Toll-like receptor 3 stimulation promotes Ro52/TRIM21 synthesis and nuclear redistribution in salivary gland epithelial cells, partially via type I interferon pathway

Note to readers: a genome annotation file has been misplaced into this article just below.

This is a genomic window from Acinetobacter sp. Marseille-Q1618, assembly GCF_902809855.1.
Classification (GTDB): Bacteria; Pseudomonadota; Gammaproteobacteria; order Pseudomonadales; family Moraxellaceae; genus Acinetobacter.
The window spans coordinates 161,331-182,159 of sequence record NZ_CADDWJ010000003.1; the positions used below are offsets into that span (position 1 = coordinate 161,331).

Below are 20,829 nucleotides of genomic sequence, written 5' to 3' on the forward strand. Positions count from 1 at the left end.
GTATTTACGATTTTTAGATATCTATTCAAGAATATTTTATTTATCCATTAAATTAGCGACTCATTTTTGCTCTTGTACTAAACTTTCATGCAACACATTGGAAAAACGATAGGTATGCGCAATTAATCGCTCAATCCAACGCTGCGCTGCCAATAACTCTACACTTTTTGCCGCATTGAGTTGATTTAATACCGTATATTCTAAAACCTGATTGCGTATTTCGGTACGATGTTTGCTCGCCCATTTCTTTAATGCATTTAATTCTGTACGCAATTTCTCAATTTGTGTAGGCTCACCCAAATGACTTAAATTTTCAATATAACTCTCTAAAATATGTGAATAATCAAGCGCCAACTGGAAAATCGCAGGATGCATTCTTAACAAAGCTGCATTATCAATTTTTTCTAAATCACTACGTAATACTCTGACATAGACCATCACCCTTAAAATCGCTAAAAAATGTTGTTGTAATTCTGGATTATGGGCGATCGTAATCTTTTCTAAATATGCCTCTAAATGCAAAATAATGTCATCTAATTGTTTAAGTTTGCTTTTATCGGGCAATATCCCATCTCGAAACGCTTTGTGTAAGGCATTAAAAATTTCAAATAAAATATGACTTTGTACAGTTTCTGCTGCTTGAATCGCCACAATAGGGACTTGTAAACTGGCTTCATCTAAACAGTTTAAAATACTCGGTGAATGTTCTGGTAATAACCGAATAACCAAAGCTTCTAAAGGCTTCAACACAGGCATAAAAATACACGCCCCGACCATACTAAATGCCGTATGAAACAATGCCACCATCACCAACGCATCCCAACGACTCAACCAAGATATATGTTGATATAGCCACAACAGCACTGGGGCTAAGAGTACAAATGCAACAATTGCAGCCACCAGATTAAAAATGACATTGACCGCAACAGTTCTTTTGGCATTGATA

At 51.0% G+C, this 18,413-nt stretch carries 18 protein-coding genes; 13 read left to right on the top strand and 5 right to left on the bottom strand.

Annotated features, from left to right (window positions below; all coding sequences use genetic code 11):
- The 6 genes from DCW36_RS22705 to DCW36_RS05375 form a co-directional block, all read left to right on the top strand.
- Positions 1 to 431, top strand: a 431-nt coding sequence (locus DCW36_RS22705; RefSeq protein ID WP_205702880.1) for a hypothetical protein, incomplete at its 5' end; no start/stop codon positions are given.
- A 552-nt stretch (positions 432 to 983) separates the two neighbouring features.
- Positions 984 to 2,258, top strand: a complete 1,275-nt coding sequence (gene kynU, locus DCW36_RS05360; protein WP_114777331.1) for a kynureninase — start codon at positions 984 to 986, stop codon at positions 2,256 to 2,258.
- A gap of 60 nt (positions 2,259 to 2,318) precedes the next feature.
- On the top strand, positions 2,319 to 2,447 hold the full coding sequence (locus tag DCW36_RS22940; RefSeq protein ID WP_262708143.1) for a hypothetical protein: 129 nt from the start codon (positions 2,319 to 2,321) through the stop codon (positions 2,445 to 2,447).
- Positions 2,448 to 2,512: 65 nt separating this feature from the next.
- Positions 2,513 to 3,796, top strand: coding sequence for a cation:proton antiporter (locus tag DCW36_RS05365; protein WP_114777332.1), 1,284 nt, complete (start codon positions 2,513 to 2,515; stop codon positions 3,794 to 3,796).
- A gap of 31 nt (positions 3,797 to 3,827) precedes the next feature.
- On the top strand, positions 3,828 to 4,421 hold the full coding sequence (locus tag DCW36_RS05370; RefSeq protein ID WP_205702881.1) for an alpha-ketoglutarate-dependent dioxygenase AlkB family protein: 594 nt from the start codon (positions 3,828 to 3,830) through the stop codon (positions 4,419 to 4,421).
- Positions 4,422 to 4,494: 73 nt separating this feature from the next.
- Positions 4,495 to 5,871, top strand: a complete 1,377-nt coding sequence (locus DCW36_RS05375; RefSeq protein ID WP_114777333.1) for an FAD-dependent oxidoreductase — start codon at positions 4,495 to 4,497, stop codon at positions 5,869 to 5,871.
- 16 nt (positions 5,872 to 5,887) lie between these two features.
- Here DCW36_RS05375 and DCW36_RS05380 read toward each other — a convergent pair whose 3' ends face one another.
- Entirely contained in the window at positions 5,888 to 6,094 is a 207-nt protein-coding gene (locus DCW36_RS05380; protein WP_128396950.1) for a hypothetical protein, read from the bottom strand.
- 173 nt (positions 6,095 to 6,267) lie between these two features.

Up-regulated expression of Ro52/tripartite motif-containing protein 21 (TRIM21), Ro60/TROVE domain family, member 2 (TROVE2) and lupus LA protein/Sjögren's syndrome antigen B (La/SSB) autoantigens has been described in the salivary gland epithelial cells (SGEC) of patients with Sjögren's syndrome (SS). SGECs, the key regulators of autoimmune SS responses, express high levels of surface functional Toll-like receptor (TLR)-3, whereas Ro52/TRIM21 negatively regulates TLR-3-mediated inflammation. Herein, we investigated the effect of TLR-3-signalling on the expression of Ro52/TRIM21, as well as Ro60/TROVE2 and La/SSB autoantigens, by SGECs. The effect of TLR-3 or TLR-4 stimulation on autoantigen expression was evaluated by polyI:C or lipopolysaccharide (LPS) treatment, respectively, of SGEC lines (10 from SS patients, 12 from non-SS controls) or HeLa cells, followed by analysis of mRNA and protein expression. PolyI:C, but not LPS, resulted in a two-step induction of Ro52/TRIM21 mRNA expression by SGECs, a 12-fold increment at 6 h followed by a 2·5-fold increment at 24–48 h, whereas it induced a late two-fold up-regulation of Ro60/TROVE2 and La/SSB mRNAs at 48 h. Although protein expression levels were not affected significantly, the late up-regulation of Ro52/TRIM21 mRNA was accompanied by protein redistribution, from nucleolar-like pattern to multiple coarse dots spanning throughout the nucleus. These late phenomena were mediated significantly by interferon (IFN)-β production, as attested by cognate secretion and specific inhibition experiments and associated with IFN regulatory factor (IRF)3 degradation. TLR-3-signalling had similar effects on SGECs obtained from SS patients and controls, whereas it did not affect the expression of these autoantigens in HeLa cells. TLR-3 signalling regulates the expression of autoantigens by SGECs, implicating innate immunity pathways in their over-expression in inflamed tissues and possibly in their exposure to the immune system.